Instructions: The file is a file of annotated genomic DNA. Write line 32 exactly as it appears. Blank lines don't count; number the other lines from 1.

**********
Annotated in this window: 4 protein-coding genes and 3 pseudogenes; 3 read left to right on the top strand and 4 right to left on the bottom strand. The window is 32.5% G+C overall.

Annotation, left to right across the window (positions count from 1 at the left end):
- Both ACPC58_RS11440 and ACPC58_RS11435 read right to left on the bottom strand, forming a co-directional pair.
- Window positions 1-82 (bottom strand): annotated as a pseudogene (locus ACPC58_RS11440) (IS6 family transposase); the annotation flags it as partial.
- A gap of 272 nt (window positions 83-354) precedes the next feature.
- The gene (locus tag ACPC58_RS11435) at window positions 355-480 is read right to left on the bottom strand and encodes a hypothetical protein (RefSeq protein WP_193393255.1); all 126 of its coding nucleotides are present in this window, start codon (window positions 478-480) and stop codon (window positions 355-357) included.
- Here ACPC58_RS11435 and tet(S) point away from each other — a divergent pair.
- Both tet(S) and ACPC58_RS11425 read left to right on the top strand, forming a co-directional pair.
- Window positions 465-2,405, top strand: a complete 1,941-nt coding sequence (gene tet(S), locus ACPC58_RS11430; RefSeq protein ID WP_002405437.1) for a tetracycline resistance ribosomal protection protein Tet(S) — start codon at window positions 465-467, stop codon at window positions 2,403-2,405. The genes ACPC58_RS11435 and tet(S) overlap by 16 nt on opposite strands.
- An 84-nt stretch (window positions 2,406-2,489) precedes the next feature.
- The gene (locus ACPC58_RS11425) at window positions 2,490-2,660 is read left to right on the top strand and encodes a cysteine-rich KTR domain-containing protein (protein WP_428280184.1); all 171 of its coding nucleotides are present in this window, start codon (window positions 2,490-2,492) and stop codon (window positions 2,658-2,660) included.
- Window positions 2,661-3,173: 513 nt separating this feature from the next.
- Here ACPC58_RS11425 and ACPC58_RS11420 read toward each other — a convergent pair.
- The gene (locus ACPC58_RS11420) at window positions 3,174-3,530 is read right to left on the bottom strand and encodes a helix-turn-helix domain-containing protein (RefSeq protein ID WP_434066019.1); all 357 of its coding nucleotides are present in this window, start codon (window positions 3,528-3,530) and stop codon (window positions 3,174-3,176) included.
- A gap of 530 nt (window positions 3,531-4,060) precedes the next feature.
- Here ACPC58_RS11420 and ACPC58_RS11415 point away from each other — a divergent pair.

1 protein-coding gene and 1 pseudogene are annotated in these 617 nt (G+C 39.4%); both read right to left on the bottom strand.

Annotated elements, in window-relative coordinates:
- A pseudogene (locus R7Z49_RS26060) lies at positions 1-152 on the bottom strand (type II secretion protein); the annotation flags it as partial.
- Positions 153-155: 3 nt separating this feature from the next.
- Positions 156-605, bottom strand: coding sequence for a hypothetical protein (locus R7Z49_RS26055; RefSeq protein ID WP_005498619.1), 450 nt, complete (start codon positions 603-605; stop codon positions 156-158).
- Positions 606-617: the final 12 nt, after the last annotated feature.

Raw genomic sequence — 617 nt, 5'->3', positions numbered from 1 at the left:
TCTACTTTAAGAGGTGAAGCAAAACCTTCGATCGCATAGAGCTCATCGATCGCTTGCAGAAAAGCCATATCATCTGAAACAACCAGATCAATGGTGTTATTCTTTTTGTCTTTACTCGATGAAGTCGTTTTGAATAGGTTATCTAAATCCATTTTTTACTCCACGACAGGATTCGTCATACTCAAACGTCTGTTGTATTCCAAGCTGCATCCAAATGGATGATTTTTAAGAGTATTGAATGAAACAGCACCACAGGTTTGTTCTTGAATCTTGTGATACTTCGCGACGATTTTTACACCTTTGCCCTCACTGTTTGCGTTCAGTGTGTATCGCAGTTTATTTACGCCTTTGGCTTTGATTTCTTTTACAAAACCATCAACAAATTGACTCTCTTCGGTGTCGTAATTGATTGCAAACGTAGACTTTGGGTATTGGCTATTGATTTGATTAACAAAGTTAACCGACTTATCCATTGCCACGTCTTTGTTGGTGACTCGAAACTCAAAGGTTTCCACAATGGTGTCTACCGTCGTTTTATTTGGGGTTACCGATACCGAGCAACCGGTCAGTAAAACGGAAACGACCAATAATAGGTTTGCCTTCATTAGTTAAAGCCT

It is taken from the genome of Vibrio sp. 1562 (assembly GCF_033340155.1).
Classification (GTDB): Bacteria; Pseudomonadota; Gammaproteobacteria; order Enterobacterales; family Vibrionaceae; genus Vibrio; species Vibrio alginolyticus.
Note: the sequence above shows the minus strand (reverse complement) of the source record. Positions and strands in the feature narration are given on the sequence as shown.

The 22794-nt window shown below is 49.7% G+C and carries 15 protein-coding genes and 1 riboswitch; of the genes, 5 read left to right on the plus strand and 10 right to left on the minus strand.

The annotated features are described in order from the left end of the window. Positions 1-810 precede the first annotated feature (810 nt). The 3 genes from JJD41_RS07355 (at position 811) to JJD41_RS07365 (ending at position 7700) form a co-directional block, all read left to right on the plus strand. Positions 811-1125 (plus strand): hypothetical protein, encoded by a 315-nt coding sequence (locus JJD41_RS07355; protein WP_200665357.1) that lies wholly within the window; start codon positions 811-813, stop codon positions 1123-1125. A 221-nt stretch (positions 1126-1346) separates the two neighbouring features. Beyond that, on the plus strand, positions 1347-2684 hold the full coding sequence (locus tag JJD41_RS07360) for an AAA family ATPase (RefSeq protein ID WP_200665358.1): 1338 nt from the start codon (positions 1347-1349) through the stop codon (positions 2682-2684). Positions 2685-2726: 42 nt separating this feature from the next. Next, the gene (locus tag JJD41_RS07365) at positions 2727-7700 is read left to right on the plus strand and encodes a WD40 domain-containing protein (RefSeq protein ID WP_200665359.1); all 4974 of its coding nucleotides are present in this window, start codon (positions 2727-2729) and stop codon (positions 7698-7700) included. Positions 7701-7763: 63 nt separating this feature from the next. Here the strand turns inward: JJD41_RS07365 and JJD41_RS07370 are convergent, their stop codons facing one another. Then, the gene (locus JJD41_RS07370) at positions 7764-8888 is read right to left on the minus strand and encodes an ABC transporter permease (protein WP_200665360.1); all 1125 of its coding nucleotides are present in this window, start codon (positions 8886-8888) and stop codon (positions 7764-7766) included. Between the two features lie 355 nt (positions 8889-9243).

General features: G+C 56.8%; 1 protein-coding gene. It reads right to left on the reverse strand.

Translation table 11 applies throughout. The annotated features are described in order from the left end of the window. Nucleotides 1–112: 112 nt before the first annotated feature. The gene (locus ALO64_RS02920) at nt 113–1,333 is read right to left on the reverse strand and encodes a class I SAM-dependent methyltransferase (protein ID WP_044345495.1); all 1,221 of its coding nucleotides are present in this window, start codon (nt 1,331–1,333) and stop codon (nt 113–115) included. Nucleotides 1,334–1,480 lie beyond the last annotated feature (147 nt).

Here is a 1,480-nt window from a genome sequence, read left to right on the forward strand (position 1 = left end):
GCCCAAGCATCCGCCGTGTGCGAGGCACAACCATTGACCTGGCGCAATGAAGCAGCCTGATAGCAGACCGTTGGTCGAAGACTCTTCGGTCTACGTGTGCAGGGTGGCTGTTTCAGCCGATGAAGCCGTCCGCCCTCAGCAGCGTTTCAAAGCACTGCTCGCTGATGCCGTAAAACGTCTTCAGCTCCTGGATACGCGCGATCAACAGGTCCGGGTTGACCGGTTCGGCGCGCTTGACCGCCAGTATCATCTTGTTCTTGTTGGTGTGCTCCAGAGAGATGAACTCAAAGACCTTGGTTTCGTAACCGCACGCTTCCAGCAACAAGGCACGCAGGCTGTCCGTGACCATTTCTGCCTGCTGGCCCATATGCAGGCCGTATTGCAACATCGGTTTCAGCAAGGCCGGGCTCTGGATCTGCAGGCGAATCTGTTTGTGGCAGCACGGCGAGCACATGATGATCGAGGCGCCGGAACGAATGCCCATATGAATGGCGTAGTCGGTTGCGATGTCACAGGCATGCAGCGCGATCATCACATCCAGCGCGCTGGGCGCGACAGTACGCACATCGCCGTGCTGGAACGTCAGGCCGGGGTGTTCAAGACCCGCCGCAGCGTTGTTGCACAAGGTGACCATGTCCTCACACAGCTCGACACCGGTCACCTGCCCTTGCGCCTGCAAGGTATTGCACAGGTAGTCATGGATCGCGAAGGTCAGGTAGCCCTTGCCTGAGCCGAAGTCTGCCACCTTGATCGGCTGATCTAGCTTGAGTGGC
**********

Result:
Here is a 1,480-nt window from a genome sequence, read left to right on the forward strand (position 1 = left end):